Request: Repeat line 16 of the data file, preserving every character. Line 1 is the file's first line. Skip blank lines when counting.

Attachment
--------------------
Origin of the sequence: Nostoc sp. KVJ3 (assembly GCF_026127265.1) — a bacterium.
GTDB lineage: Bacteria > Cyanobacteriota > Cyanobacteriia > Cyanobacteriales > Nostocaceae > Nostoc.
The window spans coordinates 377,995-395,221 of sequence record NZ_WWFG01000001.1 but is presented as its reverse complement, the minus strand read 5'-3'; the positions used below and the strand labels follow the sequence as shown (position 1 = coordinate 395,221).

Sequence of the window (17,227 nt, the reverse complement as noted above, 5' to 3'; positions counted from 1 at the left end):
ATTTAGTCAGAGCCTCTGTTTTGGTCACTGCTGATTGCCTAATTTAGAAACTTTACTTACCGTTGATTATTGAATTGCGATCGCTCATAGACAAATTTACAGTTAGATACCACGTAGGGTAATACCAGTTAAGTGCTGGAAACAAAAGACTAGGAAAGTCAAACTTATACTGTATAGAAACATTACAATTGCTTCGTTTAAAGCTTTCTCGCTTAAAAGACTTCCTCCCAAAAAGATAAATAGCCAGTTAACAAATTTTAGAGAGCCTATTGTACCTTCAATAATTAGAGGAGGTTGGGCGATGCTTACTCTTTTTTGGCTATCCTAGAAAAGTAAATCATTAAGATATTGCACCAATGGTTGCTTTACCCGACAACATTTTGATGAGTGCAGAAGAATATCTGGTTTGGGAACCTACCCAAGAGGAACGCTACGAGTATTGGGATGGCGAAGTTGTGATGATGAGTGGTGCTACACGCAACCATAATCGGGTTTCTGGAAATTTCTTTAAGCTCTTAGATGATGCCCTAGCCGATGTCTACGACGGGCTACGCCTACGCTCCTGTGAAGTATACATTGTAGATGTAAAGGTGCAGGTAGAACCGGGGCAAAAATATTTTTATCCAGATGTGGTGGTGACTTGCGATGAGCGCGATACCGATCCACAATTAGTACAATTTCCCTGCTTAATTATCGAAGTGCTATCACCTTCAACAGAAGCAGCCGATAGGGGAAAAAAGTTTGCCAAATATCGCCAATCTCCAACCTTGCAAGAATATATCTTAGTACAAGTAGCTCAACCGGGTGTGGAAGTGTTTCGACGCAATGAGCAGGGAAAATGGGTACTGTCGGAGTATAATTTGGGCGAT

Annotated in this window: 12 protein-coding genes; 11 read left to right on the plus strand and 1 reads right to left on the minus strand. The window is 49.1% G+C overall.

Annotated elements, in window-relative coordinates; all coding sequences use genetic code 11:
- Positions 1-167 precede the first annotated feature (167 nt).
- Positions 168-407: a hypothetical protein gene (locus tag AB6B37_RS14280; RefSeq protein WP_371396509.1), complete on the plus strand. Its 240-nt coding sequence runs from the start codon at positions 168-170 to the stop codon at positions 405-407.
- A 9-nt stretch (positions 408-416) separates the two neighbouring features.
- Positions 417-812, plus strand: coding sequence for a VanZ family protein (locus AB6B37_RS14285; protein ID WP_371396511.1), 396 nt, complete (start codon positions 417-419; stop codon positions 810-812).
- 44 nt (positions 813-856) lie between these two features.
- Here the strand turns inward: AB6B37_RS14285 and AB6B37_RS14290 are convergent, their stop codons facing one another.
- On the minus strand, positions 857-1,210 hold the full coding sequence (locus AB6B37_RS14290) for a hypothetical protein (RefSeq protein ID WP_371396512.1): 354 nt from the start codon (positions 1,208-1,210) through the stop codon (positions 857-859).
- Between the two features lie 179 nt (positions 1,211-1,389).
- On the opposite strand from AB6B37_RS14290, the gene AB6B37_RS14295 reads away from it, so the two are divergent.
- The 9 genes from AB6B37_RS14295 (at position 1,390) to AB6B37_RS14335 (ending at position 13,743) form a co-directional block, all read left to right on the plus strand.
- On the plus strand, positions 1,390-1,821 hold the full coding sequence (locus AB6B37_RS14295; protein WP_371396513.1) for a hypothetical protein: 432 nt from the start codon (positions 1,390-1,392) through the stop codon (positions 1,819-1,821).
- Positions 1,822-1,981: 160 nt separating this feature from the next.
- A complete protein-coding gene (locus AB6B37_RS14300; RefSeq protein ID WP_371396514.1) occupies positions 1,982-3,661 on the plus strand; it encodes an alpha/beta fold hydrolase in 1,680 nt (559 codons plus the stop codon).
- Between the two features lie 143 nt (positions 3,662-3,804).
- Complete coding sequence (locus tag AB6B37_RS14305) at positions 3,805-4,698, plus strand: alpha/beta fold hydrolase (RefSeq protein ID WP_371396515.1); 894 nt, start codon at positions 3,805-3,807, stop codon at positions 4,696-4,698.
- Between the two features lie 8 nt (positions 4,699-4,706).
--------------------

- On the opposite strand from AB6B37_RS14290, the gene AB6B37_RS14295 reads away from it, so the two are divergent.